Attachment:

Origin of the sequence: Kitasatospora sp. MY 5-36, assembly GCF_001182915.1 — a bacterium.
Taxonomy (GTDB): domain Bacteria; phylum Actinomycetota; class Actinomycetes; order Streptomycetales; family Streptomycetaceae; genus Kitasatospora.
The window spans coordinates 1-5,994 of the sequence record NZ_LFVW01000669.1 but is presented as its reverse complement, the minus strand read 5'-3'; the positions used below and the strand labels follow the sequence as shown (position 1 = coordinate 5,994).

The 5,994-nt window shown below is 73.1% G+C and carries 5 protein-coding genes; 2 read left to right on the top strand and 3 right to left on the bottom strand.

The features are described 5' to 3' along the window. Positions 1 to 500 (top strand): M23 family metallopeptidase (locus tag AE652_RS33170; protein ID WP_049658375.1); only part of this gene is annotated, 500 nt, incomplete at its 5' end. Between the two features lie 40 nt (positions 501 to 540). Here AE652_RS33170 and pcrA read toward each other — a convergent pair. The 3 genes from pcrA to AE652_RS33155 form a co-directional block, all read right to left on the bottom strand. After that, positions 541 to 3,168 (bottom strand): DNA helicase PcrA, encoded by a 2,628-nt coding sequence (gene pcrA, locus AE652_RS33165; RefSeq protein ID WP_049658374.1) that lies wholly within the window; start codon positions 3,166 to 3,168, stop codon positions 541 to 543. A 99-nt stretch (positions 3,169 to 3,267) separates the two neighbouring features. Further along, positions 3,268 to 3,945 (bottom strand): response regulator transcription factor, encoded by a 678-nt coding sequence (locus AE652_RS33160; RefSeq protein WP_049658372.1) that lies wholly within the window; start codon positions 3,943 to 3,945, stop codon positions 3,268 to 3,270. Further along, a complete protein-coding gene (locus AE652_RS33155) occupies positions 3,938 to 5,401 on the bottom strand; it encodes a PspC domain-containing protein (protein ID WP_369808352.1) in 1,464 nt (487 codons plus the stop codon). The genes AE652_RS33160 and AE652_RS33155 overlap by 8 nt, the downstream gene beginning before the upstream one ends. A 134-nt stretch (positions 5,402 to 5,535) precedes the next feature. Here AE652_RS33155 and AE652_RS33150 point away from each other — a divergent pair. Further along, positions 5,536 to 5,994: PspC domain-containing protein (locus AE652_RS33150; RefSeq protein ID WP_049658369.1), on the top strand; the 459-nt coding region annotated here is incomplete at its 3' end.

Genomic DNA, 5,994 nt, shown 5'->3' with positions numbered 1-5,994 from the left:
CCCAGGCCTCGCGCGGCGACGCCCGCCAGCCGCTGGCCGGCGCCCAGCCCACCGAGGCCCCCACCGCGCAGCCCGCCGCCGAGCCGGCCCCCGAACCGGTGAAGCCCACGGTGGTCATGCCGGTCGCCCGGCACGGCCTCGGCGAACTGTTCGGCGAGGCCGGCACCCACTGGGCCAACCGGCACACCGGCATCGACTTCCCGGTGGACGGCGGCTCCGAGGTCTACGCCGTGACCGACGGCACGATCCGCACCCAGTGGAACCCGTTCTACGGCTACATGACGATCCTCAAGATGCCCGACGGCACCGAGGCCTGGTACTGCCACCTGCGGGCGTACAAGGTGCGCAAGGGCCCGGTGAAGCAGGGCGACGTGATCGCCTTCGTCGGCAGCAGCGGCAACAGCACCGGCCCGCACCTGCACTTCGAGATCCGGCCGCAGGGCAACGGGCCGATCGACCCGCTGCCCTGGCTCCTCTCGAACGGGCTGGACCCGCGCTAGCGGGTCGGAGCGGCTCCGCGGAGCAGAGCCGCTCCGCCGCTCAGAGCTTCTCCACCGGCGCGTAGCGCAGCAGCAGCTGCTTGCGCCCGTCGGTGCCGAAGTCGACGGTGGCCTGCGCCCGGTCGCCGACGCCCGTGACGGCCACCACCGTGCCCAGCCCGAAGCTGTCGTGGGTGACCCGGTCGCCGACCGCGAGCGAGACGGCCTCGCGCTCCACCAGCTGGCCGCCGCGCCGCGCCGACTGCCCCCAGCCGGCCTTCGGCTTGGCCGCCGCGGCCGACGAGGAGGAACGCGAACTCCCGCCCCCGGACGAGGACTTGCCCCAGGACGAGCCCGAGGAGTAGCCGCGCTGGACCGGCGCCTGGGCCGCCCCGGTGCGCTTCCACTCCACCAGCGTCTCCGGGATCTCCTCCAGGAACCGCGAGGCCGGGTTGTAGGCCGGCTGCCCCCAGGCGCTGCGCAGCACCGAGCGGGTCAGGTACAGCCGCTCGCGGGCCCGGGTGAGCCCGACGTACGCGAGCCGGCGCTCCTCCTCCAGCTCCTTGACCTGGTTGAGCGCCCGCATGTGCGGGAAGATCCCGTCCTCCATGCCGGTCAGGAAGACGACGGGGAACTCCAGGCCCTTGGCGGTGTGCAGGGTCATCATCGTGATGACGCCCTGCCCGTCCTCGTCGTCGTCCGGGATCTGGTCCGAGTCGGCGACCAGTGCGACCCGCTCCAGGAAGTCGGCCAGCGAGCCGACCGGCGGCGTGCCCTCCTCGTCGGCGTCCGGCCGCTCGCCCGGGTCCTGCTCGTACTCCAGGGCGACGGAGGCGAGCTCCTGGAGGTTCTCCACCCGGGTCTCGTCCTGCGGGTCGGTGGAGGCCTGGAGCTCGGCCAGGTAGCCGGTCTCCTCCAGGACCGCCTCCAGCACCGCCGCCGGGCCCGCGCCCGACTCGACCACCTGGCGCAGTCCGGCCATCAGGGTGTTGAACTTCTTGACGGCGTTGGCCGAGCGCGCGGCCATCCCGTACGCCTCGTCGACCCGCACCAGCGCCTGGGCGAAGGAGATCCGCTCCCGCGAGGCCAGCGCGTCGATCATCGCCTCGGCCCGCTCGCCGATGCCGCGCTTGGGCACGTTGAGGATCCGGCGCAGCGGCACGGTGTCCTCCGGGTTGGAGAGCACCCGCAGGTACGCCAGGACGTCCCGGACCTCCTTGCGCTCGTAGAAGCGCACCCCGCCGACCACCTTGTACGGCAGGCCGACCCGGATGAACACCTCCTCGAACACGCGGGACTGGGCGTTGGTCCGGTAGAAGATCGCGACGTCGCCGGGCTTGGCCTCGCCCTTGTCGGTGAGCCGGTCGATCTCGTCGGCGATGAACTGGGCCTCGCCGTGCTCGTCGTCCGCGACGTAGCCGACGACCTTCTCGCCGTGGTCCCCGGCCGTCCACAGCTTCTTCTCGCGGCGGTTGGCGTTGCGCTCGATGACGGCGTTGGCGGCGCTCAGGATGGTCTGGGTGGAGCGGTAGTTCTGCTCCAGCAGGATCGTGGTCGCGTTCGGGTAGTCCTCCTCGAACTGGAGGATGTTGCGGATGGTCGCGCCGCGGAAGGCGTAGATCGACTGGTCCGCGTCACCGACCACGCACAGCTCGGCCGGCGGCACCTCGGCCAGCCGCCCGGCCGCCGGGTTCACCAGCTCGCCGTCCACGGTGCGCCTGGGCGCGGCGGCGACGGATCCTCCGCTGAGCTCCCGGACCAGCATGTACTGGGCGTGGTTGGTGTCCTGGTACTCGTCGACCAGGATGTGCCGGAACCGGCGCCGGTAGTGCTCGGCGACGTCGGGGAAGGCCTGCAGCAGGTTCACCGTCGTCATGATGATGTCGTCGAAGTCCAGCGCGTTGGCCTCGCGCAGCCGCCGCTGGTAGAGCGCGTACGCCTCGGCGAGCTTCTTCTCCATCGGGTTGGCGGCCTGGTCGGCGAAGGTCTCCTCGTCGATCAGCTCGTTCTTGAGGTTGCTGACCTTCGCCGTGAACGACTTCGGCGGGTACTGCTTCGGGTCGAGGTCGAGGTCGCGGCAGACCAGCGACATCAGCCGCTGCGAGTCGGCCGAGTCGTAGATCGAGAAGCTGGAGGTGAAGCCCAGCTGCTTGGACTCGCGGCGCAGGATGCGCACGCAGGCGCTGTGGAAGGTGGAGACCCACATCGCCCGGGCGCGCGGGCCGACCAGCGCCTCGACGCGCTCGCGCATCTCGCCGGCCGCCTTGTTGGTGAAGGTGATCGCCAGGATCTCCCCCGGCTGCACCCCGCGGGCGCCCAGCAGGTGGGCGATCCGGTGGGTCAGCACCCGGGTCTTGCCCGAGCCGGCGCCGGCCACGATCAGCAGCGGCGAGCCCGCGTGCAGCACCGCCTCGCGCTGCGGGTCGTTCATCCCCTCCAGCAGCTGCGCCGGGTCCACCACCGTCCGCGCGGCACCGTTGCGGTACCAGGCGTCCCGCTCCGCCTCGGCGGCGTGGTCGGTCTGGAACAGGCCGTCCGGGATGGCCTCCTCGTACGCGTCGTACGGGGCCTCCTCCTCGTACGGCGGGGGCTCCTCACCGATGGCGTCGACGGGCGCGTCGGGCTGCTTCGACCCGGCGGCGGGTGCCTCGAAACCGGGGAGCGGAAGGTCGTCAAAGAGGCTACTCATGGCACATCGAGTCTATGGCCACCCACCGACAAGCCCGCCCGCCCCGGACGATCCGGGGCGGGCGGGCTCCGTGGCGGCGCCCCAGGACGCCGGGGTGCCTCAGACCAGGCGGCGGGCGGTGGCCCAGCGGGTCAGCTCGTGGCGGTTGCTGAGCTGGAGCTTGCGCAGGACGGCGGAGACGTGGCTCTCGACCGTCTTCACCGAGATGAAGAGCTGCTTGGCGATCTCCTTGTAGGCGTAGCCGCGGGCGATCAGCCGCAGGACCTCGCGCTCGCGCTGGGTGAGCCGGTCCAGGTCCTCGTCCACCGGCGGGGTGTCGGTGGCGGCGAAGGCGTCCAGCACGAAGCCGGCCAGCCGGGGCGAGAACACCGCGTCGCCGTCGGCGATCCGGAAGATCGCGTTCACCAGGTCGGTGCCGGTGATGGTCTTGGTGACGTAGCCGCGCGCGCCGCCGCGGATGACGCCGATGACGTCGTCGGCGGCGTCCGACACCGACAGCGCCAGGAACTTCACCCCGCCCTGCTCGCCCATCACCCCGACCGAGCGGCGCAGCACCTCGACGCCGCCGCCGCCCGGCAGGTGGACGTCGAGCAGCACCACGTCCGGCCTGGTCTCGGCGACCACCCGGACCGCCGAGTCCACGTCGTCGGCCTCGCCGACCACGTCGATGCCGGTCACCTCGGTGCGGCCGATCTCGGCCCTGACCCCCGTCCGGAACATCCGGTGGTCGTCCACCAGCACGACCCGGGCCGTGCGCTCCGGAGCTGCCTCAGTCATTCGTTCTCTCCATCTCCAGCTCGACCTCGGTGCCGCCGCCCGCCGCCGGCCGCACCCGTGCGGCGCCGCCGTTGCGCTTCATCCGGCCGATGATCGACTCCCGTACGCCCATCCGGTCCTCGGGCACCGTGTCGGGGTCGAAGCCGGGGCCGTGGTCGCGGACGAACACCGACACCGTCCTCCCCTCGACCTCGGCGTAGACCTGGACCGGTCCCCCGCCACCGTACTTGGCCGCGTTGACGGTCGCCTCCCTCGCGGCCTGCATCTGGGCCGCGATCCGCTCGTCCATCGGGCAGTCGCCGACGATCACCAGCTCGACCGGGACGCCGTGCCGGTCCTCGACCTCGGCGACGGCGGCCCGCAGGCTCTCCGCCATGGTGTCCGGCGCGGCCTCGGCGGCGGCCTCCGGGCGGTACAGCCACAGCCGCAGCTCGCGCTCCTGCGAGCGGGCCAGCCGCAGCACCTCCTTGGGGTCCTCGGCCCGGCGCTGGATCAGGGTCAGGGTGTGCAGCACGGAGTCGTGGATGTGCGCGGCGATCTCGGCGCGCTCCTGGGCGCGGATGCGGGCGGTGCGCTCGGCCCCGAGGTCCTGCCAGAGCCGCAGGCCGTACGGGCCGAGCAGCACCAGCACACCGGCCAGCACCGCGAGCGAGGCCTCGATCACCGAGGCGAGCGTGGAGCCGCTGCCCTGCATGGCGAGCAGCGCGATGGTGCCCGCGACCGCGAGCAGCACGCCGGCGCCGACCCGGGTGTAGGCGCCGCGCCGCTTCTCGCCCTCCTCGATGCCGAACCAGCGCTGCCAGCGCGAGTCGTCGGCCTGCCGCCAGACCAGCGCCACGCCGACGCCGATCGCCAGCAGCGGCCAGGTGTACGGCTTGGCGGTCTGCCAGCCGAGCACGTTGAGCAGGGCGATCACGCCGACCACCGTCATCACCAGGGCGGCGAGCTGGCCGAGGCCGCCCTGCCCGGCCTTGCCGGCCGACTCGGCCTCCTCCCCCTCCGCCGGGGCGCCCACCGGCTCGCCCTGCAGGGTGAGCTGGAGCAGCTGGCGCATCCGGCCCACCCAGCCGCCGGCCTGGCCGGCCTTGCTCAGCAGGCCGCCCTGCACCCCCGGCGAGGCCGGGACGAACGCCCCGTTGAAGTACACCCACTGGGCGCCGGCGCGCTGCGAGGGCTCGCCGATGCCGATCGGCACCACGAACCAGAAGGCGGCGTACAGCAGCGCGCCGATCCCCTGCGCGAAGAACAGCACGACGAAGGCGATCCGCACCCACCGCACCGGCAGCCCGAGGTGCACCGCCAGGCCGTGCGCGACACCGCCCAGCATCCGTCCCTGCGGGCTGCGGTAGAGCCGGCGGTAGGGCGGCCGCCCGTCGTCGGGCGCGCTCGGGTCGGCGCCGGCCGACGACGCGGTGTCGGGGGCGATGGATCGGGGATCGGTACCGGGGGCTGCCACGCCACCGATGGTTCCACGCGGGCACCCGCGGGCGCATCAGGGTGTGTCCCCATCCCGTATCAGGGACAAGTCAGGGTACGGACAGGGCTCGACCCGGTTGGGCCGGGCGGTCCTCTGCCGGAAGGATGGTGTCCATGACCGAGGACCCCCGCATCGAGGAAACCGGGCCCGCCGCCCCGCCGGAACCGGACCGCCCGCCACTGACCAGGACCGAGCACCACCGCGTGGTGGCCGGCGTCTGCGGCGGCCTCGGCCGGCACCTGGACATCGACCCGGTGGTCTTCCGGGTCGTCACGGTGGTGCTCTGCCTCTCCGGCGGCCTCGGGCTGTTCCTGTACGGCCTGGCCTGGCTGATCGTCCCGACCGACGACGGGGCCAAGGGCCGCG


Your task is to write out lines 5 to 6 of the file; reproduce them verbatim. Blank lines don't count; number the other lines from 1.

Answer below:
The features are described 5' to 3' along the window. Positions 1 to 500 (top strand): M23 family metallopeptidase (locus tag AE652_RS33170; protein ID WP_049658375.1); only part of this gene is annotated, 500 nt, incomplete at its 5' end. Between the two features lie 40 nt (positions 501 to 540). Here AE652_RS33170 and pcrA read toward each other — a convergent pair. The 3 genes from pcrA to AE652_RS33155 form a co-directional block, all read right to left on the bottom strand. After that, positions 541 to 3,168 (bottom strand): DNA helicase PcrA, encoded by a 2,628-nt coding sequence (gene pcrA, locus AE652_RS33165; RefSeq protein ID WP_049658374.1) that lies wholly within the window; start codon positions 3,166 to 3,168, stop codon positions 541 to 543. A 99-nt stretch (positions 3,169 to 3,267) separates the two neighbouring features. Further along, positions 3,268 to 3,945 (bottom strand): response regulator transcription factor, encoded by a 678-nt coding sequence (locus AE652_RS33160; RefSeq protein WP_049658372.1) that lies wholly within the window; start codon positions 3,943 to 3,945, stop codon positions 3,268 to 3,270. Further along, a complete protein-coding gene (locus AE652_RS33155) occupies positions 3,938 to 5,401 on the bottom strand; it encodes a PspC domain-containing protein (protein ID WP_369808352.1) in 1,464 nt (487 codons plus the stop codon). The genes AE652_RS33160 and AE652_RS33155 overlap by 8 nt, the downstream gene beginning before the upstream one ends. A 134-nt stretch (positions 5,402 to 5,535) precedes the next feature. Here AE652_RS33155 and AE652_RS33150 point away from each other — a divergent pair. Further along, positions 5,536 to 5,994: PspC domain-containing protein (locus AE652_RS33150; RefSeq protein ID WP_049658369.1), on the top strand; the 459-nt coding region annotated here is incomplete at its 3' end.

Genomic DNA, 5,994 nt, shown 5'->3' with positions numbered 1-5,994 from the left: